Key point: Certain basic technologies found in everyday devices can be used as the foundation for advanced military systems.
On October 4, 2018, the shattering of a bottle of sake at the Kobe Shipyards of Japan heralded not only the launch of a new submarine, but the dawning of a new era in submarine warfare—using a bit of technology you’re probably carrying in your pocket.
The Oryu (“Phoenix Dragon”) is the eleventh launched of Japan’s Soryu (“Blue Dragon”)-class submarines—a large design measuring 84-meters long that carries a crew of sixty-five and displaces 4,519 tons submerged. In many respects, the Soryu’s capabilities are typical of conventional submarines: it’s armed with six 533-millimeter tubes which can fire up to thirty Type 89 torpedoes or Harpoon anti-ship missiles and has a top underwater speed of twenty knots. Its range of 6,100 nautical miles lags a bit behind peers, while its maximum diving depth of 600 meters or greater is well above average, exceeding the crush depth of some anti-submarine torpedoes!
Despite their size and hi-tech trimmings such as a maneuverability-enhancing computer-controlled X-shaped rudder, two advanced acoustic decoy launchers and an extensive coating of sound-canceling tiles on the hull, the Oryu costs about $536 million—one-fourth to one-sixth the cost of a U.S. Virginia-class nuclear powered attack submarine. But Oryu stands apart from her predecessors because she’s the first large submarine to use lithium ion batteries—the same technology used in your smartphone and laptop computer.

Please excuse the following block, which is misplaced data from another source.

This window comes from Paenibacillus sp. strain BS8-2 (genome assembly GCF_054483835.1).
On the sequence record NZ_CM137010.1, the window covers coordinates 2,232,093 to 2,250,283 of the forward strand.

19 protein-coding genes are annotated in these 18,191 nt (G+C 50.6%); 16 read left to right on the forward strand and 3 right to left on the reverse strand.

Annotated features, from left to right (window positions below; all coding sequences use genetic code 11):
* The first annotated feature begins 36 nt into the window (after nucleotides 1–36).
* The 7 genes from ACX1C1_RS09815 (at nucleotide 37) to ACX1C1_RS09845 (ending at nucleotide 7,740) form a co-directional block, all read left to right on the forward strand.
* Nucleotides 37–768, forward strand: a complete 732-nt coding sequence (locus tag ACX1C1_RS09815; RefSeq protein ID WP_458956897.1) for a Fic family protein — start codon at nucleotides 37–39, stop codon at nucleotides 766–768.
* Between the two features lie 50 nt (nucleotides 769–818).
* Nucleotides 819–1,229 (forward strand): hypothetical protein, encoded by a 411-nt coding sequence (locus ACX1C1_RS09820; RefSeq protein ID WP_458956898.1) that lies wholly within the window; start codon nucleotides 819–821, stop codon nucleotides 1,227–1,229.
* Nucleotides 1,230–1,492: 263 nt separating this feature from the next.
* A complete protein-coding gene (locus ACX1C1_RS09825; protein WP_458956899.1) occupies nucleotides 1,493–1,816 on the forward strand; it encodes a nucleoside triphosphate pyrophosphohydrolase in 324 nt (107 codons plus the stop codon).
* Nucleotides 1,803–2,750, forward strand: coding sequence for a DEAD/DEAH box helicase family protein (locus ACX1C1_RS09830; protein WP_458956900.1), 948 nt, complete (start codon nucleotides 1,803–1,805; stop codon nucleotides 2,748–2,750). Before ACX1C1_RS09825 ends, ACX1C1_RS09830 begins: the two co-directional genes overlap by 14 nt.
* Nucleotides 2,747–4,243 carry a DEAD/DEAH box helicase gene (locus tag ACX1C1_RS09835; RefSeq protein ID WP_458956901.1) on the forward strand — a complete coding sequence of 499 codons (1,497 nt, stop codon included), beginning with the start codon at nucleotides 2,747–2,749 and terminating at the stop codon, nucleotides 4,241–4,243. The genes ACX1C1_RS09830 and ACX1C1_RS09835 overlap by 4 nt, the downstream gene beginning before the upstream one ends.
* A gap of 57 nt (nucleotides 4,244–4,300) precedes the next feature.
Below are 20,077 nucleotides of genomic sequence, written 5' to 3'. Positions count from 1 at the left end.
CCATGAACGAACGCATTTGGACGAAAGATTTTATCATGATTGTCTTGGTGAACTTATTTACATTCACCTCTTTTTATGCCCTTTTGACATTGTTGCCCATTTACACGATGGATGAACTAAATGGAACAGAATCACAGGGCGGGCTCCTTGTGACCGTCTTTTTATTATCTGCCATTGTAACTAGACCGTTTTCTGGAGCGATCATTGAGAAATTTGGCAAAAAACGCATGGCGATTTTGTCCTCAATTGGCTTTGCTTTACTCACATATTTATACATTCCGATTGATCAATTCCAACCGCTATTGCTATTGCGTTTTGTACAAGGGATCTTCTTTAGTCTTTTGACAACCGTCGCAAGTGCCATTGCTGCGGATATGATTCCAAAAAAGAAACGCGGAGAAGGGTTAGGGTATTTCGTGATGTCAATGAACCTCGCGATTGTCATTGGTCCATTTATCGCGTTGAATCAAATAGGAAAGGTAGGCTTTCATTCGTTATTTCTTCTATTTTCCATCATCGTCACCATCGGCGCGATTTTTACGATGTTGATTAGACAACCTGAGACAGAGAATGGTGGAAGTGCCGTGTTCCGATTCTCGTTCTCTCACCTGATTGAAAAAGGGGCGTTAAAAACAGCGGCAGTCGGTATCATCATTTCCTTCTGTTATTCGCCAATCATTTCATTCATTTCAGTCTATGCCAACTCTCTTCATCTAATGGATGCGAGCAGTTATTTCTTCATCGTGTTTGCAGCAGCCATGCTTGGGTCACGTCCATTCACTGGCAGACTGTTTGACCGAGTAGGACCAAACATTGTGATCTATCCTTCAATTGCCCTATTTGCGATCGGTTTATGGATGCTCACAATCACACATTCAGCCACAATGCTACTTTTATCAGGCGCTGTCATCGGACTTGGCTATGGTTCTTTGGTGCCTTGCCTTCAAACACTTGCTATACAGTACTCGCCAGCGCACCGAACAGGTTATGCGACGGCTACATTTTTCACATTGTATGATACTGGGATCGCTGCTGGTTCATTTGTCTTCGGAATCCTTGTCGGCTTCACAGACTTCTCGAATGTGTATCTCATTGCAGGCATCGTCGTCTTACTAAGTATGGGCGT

Modern conventional submarines use electricity to turn the screw of their propellers and power their combat systems. This electricity is produced by diesel engines and generators and stored in hundreds of lead acid batteries. However, diesel engines consume a submarine’s air supply, forcing the sub to periodically surface, or snorkel close to the surface, and recharge its batteries in an ‘indiscretion period’ in which it is exposed to easier detection and destruction.